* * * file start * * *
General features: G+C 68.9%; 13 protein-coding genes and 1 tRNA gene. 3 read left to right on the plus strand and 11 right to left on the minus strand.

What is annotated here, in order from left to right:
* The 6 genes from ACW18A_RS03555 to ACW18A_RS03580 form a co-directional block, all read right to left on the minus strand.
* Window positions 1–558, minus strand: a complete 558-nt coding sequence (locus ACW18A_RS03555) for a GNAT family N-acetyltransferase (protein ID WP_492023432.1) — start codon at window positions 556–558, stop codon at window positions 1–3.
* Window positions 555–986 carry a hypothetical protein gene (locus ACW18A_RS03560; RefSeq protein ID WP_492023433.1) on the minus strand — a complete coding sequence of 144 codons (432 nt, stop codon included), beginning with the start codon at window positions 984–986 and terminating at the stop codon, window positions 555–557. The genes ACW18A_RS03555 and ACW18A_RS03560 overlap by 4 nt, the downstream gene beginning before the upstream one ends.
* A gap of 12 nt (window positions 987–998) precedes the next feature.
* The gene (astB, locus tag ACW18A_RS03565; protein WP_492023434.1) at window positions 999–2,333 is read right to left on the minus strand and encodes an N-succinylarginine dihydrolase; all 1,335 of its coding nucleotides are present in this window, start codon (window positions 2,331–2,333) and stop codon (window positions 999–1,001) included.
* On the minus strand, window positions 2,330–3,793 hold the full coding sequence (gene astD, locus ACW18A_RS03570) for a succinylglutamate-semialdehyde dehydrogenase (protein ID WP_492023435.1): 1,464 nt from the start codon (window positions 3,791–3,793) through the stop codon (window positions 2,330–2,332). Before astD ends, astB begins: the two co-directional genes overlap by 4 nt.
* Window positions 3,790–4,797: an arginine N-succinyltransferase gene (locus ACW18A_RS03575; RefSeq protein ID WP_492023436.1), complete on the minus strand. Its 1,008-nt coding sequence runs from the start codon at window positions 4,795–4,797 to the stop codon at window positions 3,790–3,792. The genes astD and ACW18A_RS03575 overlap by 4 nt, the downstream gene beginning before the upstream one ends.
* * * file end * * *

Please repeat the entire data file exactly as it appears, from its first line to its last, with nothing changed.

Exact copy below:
General features: G+C 68.9%; 13 protein-coding genes and 1 tRNA gene. 3 read left to right on the plus strand and 11 right to left on the minus strand.

What is annotated here, in order from left to right:
* The 6 genes from ACW18A_RS03555 to ACW18A_RS03580 form a co-directional block, all read right to left on the minus strand.
* Window positions 1–558, minus strand: a complete 558-nt coding sequence (locus ACW18A_RS03555) for a GNAT family N-acetyltransferase (protein ID WP_492023432.1) — start codon at window positions 556–558, stop codon at window positions 1–3.
* Window positions 555–986 carry a hypothetical protein gene (locus ACW18A_RS03560; RefSeq protein ID WP_492023433.1) on the minus strand — a complete coding sequence of 144 codons (432 nt, stop codon included), beginning with the start codon at window positions 984–986 and terminating at the stop codon, window positions 555–557. The genes ACW18A_RS03555 and ACW18A_RS03560 overlap by 4 nt, the downstream gene beginning before the upstream one ends.
* A gap of 12 nt (window positions 987–998) precedes the next feature.
* The gene (astB, locus tag ACW18A_RS03565; protein WP_492023434.1) at window positions 999–2,333 is read right to left on the minus strand and encodes an N-succinylarginine dihydrolase; all 1,335 of its coding nucleotides are present in this window, start codon (window positions 2,331–2,333) and stop codon (window positions 999–1,001) included.
* On the minus strand, window positions 2,330–3,793 hold the full coding sequence (gene astD, locus ACW18A_RS03570) for a succinylglutamate-semialdehyde dehydrogenase (protein ID WP_492023435.1): 1,464 nt from the start codon (window positions 3,791–3,793) through the stop codon (window positions 2,330–2,332). Before astD ends, astB begins: the two co-directional genes overlap by 4 nt.
* Window positions 3,790–4,797: an arginine N-succinyltransferase gene (locus ACW18A_RS03575; RefSeq protein ID WP_492023436.1), complete on the minus strand. Its 1,008-nt coding sequence runs from the start codon at window positions 4,795–4,797 to the stop codon at window positions 3,790–3,792. The genes astD and ACW18A_RS03575 overlap by 4 nt, the downstream gene beginning before the upstream one ends.